To reach out to the migrant workers who had just moved to their neighbourhood, the students of Bukit View Secondary School made use of their diverse artistic talents - from singing and dance to poetry – to make a difference. While serving the community, they also re-discovered the value of the arts.
When The Sunday Times published a survey in which artists were ranked as the top non-essential job in a pandemic, the teachers at Bukit View Secondary School saw it as a good opportunity to have conversations with their students about the value of the arts in its many forms. After all, the school’s Learning for Life Programme is ‘Learning the Arts, Living the Values’, and teachers wanted students to know the important role that art and artists played in uplifting people, especially during trying times.
And so was born Arts@Kismis, a grounds-up Values-in-Action (VIA) initiative for migrant workers at Kismis Dormitory.
Responding to current social issues
When COVID-19 hit the migrant worker dormitories, the school wanted to help students understand the current situation and contribute.
They came up with four initiatives to help different groups of migrant workers, who have different needs. One of them was Arts@Kimis, an initiative to lift the spirits of the workers, who had recently moved into vacant state properties at Kismis Avenue, through the arts.
These were healthy workers working in essential services who had been shifted out of their dormitories as a precaution. While dealing with curfews and limited social activities, they were also anxious about their friends, and their livelihoods.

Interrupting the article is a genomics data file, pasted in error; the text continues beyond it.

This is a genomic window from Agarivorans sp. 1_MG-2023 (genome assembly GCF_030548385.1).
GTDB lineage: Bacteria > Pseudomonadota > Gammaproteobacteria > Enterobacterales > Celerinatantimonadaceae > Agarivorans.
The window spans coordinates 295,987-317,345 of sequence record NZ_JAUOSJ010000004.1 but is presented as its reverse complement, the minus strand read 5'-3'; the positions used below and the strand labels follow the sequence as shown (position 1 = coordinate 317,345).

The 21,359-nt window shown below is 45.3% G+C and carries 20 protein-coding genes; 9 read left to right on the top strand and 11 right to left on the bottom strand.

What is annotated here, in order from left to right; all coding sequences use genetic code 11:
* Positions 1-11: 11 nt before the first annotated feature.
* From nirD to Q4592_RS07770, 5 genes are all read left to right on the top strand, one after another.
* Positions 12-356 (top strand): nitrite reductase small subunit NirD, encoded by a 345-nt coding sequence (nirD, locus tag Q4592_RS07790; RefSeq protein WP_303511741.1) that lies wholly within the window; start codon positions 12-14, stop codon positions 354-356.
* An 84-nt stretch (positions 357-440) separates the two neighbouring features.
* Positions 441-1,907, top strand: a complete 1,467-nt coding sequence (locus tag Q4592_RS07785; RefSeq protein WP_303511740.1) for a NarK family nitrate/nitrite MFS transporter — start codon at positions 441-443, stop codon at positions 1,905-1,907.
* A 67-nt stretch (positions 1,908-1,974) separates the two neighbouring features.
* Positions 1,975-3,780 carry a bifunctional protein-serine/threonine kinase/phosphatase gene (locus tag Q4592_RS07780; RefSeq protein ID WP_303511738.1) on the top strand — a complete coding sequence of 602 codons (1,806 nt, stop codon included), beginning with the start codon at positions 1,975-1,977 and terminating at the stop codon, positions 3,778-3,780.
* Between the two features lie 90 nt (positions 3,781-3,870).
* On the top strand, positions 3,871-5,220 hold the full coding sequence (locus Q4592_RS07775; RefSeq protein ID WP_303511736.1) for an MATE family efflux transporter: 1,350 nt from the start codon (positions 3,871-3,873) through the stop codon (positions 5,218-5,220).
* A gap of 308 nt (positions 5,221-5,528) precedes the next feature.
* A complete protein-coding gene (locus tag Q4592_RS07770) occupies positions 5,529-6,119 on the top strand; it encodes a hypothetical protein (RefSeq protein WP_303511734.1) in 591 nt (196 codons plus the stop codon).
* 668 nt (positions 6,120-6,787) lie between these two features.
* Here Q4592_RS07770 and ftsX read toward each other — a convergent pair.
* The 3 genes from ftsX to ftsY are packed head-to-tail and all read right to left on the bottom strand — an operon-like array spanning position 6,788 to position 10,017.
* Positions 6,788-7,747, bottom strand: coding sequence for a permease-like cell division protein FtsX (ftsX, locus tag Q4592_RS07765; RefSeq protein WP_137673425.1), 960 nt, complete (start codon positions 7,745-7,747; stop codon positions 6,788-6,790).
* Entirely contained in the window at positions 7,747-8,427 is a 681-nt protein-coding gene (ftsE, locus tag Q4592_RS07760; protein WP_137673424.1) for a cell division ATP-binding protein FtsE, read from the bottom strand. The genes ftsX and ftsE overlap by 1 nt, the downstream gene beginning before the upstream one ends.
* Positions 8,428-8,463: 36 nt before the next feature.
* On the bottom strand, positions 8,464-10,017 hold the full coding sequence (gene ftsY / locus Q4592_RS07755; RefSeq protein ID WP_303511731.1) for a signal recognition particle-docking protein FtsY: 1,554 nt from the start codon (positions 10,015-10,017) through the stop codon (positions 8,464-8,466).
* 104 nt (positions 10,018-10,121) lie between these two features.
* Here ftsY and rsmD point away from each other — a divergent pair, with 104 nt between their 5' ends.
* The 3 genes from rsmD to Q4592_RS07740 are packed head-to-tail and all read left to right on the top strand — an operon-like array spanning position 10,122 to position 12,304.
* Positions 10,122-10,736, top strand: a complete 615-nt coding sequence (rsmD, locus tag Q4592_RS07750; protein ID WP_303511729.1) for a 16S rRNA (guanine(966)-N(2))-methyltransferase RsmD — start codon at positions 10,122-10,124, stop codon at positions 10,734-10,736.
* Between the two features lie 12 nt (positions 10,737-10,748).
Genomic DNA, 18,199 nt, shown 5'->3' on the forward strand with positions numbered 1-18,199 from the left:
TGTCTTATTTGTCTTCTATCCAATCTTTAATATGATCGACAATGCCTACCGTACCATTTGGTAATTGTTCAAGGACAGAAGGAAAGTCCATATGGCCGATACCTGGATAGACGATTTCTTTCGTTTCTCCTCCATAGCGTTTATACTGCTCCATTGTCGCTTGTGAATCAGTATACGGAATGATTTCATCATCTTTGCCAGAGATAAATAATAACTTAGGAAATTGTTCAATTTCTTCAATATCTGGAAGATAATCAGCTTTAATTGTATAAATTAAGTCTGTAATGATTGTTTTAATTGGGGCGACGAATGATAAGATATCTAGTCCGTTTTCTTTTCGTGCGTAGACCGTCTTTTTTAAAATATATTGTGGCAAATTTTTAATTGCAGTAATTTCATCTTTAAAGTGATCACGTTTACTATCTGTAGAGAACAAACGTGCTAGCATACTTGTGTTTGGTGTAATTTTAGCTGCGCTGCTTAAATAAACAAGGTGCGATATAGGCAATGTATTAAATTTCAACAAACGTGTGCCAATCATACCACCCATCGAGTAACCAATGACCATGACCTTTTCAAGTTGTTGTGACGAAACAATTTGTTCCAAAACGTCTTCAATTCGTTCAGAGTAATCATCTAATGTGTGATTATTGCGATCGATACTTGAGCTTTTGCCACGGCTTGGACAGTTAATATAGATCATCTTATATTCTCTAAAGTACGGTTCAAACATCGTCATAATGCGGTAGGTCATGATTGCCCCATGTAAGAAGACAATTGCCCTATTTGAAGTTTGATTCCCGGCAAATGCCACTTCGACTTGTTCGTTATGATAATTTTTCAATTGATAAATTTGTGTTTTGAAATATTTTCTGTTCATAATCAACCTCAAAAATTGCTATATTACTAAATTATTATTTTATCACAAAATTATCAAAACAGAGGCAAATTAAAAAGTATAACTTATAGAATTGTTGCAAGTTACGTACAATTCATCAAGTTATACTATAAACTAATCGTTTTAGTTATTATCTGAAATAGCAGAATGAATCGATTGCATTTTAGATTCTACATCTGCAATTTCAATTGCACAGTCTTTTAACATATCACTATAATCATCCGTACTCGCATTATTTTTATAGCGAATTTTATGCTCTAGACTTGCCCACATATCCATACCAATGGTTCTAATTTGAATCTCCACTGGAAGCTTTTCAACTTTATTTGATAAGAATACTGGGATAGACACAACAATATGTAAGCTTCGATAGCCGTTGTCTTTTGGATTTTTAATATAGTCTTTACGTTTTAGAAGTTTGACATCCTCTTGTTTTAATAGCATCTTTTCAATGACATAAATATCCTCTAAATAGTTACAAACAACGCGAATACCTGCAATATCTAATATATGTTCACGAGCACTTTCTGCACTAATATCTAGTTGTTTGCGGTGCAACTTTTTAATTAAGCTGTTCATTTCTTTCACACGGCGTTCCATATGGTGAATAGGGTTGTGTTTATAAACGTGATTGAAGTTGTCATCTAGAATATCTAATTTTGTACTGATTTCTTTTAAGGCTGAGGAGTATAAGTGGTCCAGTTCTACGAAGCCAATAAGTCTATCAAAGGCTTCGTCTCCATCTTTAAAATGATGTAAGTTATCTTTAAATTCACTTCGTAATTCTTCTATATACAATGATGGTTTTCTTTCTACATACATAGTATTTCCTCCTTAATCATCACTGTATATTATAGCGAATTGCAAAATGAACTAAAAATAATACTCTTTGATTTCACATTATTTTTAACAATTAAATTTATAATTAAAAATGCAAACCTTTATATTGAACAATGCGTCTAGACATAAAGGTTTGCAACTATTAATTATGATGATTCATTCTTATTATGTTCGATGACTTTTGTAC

“We wanted to let the migrant workers know that Singaporeans care about them,” said Mrs Shirley Lee, Vice-Principal of Bukit View Secondary School “We thought the arts is a good avenue – after all, it transcends cultures. It is a way for us to bridge the language barrier and reach out to the migrant workers.”
Putting the Arts in action
Arts@Kismis encompasses a range of art forms, which were creatively put together by the staff and students with the migrant workers’ plight in mind. It was also a way for students to express their talents and explore their interests in the arts.
For example, the lower Secondary students designed postcards and folded more than 10,000 origami hearts with messages of encouragement for the migrant workers. Selected postcards were made into a collage and sent to Kismis dormitory. To raise awareness for the cause, students and staff also arranged the origami hearts and set the record for the longest line of origami hearts (319m) in the Singapore Book of Records.
In the Upper Secondary Literature class, teachers facilitated a discussion on migration and the experiences of migrant communities around the world. The students then composed poems to acknowledge the challenges faced by the migrant workers and their contributions to Singapore. These poems were translated into Tamil and Bengali by volunteers at Kimis Dormitory, and shared with the residents.